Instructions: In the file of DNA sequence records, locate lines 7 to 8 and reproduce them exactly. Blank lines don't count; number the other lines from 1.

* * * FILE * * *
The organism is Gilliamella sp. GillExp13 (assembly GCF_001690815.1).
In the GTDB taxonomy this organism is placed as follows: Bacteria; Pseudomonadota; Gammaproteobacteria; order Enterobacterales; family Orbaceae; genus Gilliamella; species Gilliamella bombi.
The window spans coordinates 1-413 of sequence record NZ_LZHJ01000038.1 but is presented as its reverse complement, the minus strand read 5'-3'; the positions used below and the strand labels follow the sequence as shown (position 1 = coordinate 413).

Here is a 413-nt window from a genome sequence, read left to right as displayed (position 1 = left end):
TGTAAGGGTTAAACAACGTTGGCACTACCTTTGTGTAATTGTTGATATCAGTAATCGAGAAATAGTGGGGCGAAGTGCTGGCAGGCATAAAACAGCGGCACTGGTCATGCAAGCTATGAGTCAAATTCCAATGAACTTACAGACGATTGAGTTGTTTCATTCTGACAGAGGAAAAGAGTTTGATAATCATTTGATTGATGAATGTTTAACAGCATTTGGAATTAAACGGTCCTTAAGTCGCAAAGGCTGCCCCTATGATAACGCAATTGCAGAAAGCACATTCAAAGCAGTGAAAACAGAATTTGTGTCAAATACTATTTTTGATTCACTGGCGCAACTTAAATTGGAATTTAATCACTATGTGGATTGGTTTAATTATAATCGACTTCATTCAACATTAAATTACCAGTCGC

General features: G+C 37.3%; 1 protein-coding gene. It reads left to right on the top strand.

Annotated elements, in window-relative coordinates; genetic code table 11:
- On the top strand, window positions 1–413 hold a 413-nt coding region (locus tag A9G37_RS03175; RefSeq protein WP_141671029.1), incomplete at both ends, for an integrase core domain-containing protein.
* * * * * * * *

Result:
Annotated elements, in window-relative coordinates; genetic code table 11:
- On the top strand, window positions 1–413 hold a 413-nt coding region (locus tag A9G37_RS03175; RefSeq protein WP_141671029.1), incomplete at both ends, for an integrase core domain-containing protein.